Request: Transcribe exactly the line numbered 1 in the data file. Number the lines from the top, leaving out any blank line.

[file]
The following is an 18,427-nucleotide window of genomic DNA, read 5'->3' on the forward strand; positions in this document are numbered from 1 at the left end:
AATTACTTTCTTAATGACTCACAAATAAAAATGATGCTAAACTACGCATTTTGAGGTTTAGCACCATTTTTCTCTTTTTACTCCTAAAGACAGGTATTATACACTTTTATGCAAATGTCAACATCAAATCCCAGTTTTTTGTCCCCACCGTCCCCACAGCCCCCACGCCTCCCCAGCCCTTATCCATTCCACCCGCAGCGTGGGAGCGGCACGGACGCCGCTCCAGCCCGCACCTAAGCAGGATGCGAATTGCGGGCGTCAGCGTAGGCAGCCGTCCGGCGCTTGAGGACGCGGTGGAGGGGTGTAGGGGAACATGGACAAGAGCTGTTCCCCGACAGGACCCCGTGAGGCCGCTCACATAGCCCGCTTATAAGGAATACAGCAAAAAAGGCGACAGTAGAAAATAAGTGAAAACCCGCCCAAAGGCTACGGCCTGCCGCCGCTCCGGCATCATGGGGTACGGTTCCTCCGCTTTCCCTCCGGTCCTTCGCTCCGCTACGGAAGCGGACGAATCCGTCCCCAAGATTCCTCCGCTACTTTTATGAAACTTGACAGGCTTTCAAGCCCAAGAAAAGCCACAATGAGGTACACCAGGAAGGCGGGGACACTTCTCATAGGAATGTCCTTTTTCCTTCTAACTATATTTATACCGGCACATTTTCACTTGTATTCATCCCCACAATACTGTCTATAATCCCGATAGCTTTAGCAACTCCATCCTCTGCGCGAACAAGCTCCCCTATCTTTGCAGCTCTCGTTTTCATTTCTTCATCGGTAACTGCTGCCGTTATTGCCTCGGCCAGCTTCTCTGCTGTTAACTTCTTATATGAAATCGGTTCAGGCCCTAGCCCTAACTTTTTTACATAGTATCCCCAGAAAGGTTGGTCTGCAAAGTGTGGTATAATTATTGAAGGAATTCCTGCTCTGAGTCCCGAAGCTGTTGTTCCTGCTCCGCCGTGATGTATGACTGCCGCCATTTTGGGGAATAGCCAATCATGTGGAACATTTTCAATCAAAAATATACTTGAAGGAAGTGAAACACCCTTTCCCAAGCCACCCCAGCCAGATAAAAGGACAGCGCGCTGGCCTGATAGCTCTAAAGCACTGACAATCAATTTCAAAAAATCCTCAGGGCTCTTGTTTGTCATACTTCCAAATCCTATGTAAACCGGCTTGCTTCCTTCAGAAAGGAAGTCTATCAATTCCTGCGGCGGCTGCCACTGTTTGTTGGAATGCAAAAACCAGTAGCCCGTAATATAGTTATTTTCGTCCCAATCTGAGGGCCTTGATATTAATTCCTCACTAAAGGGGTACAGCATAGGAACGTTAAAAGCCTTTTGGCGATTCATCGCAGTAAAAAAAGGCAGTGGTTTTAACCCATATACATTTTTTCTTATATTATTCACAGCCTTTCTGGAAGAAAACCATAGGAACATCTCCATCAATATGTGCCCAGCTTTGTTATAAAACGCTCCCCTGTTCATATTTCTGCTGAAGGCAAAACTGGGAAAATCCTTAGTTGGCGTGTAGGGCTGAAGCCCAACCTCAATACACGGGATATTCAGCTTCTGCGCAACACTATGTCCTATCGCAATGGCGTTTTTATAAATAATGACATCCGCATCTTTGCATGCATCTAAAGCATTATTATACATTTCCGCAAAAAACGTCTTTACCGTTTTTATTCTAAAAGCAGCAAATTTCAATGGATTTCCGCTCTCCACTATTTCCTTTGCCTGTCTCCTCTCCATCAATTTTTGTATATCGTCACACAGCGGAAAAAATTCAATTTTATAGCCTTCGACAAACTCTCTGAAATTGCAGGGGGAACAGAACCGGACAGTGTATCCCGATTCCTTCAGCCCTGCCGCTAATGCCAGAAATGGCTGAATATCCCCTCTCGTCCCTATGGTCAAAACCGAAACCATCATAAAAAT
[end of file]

The following is an 18,427-nucleotide window of genomic DNA, read 5'->3' on the forward strand; positions in this document are numbered from 1 at the left end: